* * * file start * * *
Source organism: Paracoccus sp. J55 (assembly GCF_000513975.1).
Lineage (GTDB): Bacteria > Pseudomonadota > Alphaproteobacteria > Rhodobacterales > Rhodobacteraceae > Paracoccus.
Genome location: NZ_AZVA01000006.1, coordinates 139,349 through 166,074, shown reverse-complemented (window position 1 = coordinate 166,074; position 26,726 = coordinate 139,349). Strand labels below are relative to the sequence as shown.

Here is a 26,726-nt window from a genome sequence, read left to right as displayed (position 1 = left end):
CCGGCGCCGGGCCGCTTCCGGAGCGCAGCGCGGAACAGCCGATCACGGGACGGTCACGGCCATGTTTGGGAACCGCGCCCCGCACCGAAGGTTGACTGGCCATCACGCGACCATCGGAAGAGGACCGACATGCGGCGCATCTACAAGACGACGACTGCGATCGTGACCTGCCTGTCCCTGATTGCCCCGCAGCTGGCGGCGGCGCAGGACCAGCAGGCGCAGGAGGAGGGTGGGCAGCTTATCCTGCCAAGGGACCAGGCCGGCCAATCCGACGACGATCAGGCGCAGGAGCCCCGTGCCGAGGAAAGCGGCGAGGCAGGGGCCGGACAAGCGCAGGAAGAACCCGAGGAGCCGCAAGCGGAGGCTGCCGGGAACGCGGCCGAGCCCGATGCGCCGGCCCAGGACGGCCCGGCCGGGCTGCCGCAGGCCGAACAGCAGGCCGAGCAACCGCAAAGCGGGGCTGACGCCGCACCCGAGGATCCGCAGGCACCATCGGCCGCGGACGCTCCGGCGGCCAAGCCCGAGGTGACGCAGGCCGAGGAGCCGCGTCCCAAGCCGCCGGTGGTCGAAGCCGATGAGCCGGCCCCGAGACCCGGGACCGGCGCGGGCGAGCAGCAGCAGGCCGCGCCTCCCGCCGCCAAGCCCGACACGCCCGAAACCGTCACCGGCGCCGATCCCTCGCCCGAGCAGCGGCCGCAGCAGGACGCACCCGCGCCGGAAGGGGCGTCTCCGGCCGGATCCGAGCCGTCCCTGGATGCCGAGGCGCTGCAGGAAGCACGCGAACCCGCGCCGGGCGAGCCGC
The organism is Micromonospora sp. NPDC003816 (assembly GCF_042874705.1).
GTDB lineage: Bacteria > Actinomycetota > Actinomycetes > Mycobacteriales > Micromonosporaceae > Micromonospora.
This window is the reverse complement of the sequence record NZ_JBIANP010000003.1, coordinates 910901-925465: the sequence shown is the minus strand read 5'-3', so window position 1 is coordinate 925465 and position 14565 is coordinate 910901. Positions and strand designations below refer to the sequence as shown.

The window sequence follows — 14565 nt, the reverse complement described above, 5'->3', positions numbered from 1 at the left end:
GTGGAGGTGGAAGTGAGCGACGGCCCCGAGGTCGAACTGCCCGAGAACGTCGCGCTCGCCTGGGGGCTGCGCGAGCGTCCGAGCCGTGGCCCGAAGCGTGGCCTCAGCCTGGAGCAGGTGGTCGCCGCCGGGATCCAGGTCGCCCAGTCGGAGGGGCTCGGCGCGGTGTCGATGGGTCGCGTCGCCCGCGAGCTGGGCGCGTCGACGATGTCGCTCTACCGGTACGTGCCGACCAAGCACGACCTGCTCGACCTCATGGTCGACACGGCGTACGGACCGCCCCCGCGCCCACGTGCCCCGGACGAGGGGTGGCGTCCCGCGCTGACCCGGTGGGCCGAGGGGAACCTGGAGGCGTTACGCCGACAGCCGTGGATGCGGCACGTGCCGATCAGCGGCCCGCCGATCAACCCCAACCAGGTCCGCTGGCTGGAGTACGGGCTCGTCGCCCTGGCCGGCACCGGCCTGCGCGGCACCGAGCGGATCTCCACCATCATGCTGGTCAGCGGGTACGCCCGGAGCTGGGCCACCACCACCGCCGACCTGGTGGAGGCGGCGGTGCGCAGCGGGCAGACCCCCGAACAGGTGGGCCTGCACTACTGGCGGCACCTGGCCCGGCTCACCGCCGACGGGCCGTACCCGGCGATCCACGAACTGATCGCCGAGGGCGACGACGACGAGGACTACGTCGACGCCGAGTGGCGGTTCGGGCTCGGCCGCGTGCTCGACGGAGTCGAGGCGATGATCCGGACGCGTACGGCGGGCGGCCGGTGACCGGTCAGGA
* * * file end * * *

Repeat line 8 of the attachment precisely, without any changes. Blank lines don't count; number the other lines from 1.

This window is the reverse complement of the sequence record NZ_JBIANP010000003.1, coordinates 910901-925465: the sequence shown is the minus strand read 5'-3', so window position 1 is coordinate 925465 and position 14565 is coordinate 910901. Positions and strand designations below refer to the sequence as shown.